By Bob Denney
PGA of America
Pay a visit to Palm Aire Country Club in Sarasota, Florida, and you may bump into Gus Andreone, whose impact and charm continue to amaze both members and guests.
Andreone is the oldest and currently longest-serving PGA of America member, having marked his 103rd birthday on Sept. 30. He has served the Association for more than 75 years.
Palm Aire members marvel at Andreone, who plays three times a week, and provides golf tips while going out and breaking his age regularly on the course.
“Par for me is 90 now,” says Andreone.
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There’s a wooden statue of Andreone, the creation of club member John Gray, which overlooks the Gus Andreone Practice and Teaching Facility. The statue, presented in 2011 to honor Andreone on his 100th birthday, symbolizes the humble man’s unpretentious affection for the game, his profession and what it means to wake up every day knowing that there’s more golf to be played.
A native of Bellaire, Ohio, Andreone says his personal formula for longevity is not complex. “It’s all about just being yourself, keeping your old regular pace,” he says. ”You just have habits you do every day. You don’t live outside of what you do every day.”
The man who served Edgewood Country Club in Pittsburgh for 30 years before retiring to Florida, counts himself blessed in many ways. “The fact that I am sitting and talking to you now is something special,” says Andreone, who served under General George S. Patton in World War II. Andreone was a member of the 10th Armored Tiger Division that helped liberate Europe.
“We were in the Ghost Division, guys that nobody knew who and where we were,” says Andreone. “I was commandeering a half-track in Germany, and as we made a left-hand turn, we took a direct hit from a mortar shell. We were carrying two 50-gallon tanks of gas. I’m here today.”
When Andreone retired in 1977, he spent about $20 a week on $1 scratch tickets. On Dec. 15, 1983, he won the Pennsylvania State Lottery. He earned $1,000 a week for the rest of his life. If that wasn’t enough good fortune, his move to Florida carried more instant karma. He won $18,000 and $21,000 in the state’s Fantasy Five Lottery game. “If you want to touch me, it’s OK with me,” joked Andreone.
There was more magic for Andreone on the course. He has made seven holes-in-one, but no more memorable scores than a pair in 1960, while playing St. Clair Country Club near Pittsburgh.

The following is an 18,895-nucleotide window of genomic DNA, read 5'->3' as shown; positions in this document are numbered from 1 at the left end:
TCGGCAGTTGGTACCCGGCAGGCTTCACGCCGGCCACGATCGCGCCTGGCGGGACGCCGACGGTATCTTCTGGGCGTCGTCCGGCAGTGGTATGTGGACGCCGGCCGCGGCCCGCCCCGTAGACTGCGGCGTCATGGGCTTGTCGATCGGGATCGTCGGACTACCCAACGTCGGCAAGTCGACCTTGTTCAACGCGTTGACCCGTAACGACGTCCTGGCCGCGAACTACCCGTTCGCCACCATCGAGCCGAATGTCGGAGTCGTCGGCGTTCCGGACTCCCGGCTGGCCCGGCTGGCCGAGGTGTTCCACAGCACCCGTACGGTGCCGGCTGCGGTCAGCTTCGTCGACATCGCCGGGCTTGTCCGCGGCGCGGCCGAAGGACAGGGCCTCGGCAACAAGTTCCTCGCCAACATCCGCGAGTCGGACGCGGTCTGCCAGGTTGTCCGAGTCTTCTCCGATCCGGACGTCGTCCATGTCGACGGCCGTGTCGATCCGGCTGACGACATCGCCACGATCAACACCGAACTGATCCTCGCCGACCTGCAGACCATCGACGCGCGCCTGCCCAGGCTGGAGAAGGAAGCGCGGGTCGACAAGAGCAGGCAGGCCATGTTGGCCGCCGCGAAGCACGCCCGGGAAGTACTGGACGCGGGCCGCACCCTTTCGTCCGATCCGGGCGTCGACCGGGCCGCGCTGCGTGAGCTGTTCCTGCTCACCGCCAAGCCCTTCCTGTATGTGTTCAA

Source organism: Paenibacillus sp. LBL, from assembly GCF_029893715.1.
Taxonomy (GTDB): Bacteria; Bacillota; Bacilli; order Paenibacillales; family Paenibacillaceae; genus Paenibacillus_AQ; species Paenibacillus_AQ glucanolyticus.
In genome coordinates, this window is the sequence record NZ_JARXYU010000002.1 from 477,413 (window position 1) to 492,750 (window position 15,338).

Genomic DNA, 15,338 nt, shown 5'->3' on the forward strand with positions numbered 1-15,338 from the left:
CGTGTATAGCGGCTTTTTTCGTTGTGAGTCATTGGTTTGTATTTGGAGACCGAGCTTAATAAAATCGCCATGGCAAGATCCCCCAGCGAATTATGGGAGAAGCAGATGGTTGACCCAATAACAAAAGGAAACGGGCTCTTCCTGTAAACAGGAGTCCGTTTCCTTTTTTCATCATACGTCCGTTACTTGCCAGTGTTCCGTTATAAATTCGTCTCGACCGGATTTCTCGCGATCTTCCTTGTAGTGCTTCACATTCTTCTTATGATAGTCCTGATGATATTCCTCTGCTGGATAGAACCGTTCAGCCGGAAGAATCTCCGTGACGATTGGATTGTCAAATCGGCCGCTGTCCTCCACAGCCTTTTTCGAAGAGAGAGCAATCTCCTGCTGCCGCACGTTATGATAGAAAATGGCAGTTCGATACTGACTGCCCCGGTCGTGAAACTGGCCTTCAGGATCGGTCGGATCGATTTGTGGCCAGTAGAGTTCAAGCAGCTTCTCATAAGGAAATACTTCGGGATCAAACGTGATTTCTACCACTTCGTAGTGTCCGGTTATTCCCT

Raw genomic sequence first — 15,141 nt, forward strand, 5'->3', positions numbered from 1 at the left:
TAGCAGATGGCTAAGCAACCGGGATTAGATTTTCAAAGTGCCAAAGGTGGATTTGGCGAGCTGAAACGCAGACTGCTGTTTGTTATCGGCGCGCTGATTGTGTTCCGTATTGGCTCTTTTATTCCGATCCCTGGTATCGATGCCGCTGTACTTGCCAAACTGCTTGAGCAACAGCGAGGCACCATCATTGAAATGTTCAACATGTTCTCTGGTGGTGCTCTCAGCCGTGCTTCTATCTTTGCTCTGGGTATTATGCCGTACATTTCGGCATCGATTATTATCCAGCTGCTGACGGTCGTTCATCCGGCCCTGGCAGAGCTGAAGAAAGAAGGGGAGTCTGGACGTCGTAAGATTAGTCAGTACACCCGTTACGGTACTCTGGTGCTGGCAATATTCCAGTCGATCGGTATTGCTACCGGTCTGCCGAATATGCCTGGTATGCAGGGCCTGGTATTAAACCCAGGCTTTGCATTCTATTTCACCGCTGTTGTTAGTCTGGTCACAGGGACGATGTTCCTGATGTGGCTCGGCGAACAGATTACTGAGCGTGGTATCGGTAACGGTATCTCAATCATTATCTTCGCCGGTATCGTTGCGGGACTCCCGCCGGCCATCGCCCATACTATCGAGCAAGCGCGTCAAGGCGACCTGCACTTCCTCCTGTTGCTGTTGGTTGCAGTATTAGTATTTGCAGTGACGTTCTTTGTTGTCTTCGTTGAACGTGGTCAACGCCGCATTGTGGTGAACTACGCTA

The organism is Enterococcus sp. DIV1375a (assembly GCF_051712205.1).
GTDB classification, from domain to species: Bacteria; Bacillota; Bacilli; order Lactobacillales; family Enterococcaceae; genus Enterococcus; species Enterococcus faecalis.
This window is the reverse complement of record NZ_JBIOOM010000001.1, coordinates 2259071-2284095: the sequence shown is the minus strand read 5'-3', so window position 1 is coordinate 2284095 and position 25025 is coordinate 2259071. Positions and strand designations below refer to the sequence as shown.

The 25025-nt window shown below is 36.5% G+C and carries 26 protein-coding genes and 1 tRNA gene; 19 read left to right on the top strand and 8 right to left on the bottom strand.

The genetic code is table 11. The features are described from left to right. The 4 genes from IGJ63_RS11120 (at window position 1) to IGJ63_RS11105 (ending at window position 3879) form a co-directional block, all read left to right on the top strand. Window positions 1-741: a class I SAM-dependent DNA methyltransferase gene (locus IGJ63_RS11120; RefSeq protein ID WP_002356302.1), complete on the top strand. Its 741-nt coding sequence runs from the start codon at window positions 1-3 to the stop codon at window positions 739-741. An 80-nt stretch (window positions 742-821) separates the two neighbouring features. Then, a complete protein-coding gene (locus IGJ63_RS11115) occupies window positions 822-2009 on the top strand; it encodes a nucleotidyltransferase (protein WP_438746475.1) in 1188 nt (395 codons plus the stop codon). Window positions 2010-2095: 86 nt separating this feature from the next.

Andreone hit his tee shot out of bounds on a par-3 hole, then reloaded and knocked his second ball into the hole for a deuce. Later that year, he hit his shot out of bounds and on the same course on a par-4 hole, dropped his next ball and hit under a tree to the green and into the hole for a birdie-3.
Wait, there’s an explanation.
In 1960, the USGA Rule 29-1 (now Rule 27-1), Ball Lost or Out of Bounds, was introduced with the phrase, "For Trial in 1960, USGA," and the Rule stated, "If a ball be lost or out of bounds, the player shall incur a penalty of loss of distance." There was no penalty stroke assessed and the next stroke was made from the spot of the previous stroke.
All of the above should come naturally for a man who defies the odds. “I take a spoon of honey every morning in my coffee. Every morning,” says Andreone. “Before I get out of bed, I do a certain set of exercises that help my knees, back and hips. It works for me.”
A past secretary (1971-72) of the Tri-State PGA Section, Andreone also encouraged golf’s next generation of players and professionals. At his home club, he inspired nearly a dozen assistants who went on to become head professionals.
Andreone’s first wife, Henrietta, died of cancer in 1977. His second wife, Betty, who he married in 1985, had managed the golf shop at the former Rolling Hills Golf Club in Davie, Florida, where she landed a short part in “Caddyshack.” For movie fans, that’s Betty strolling the pool deck in a bathing suit just as caddies invade the club members’ pool.
Steve Yates, the PGA Director of Golf at Palm Aire Country Club, said Andreone “is a joy for all our members. I first met Gus when he was in his 80s and I was just getting my feet wet on the job. Gus challenged me to a game – betting that he would need only a stroke. I sized him up and thought it would be simple match.
“When we got to the tee, he said, ‘That one stroke I get will be divided up 18 ways. If we tie on a hole, I get 1/18 of a stroke against your score.’ Well, I knew I had been taken.”